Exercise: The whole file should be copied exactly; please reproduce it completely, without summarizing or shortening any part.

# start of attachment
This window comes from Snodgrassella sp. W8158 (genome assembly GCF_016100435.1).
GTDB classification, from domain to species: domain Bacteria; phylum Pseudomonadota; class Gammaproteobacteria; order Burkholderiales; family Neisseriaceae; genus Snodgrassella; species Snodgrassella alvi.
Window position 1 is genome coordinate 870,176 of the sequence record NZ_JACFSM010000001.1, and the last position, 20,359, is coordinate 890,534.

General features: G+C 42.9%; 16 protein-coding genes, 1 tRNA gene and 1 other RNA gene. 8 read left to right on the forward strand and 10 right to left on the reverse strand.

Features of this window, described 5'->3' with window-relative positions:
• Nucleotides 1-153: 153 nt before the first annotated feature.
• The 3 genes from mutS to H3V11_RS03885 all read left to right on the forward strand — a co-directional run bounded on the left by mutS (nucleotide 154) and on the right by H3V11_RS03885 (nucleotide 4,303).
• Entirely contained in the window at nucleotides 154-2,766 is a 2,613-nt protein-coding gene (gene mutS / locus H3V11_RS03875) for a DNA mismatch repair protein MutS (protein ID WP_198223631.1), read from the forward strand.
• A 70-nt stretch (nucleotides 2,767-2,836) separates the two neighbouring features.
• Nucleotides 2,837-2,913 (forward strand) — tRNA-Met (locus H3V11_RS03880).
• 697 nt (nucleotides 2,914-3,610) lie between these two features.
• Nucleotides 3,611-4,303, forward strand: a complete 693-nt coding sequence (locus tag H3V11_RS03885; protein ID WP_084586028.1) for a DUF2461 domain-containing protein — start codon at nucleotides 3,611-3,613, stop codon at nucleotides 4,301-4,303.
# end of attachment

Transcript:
This window comes from Snodgrassella sp. W8158 (genome assembly GCF_016100435.1).
GTDB classification, from domain to species: domain Bacteria; phylum Pseudomonadota; class Gammaproteobacteria; order Burkholderiales; family Neisseriaceae; genus Snodgrassella; species Snodgrassella alvi.
Window position 1 is genome coordinate 870,176 of the sequence record NZ_JACFSM010000001.1, and the last position, 20,359, is coordinate 890,534.

General features: G+C 42.9%; 16 protein-coding genes, 1 tRNA gene and 1 other RNA gene. 8 read left to right on the forward strand and 10 right to left on the reverse strand.

Features of this window, described 5'->3' with window-relative positions:
• Nucleotides 1-153: 153 nt before the first annotated feature.
• The 3 genes from mutS to H3V11_RS03885 all read left to right on the forward strand — a co-directional run bounded on the left by mutS (nucleotide 154) and on the right by H3V11_RS03885 (nucleotide 4,303).
• Entirely contained in the window at nucleotides 154-2,766 is a 2,613-nt protein-coding gene (gene mutS / locus H3V11_RS03875) for a DNA mismatch repair protein MutS (protein ID WP_198223631.1), read from the forward strand.
• A 70-nt stretch (nucleotides 2,767-2,836) separates the two neighbouring features.
• Nucleotides 2,837-2,913 (forward strand) — tRNA-Met (locus H3V11_RS03880).
• 697 nt (nucleotides 2,914-3,610) lie between these two features.
• Nucleotides 3,611-4,303, forward strand: a complete 693-nt coding sequence (locus tag H3V11_RS03885; protein ID WP_084586028.1) for a DUF2461 domain-containing protein — start codon at nucleotides 3,611-3,613, stop codon at nucleotides 4,301-4,303.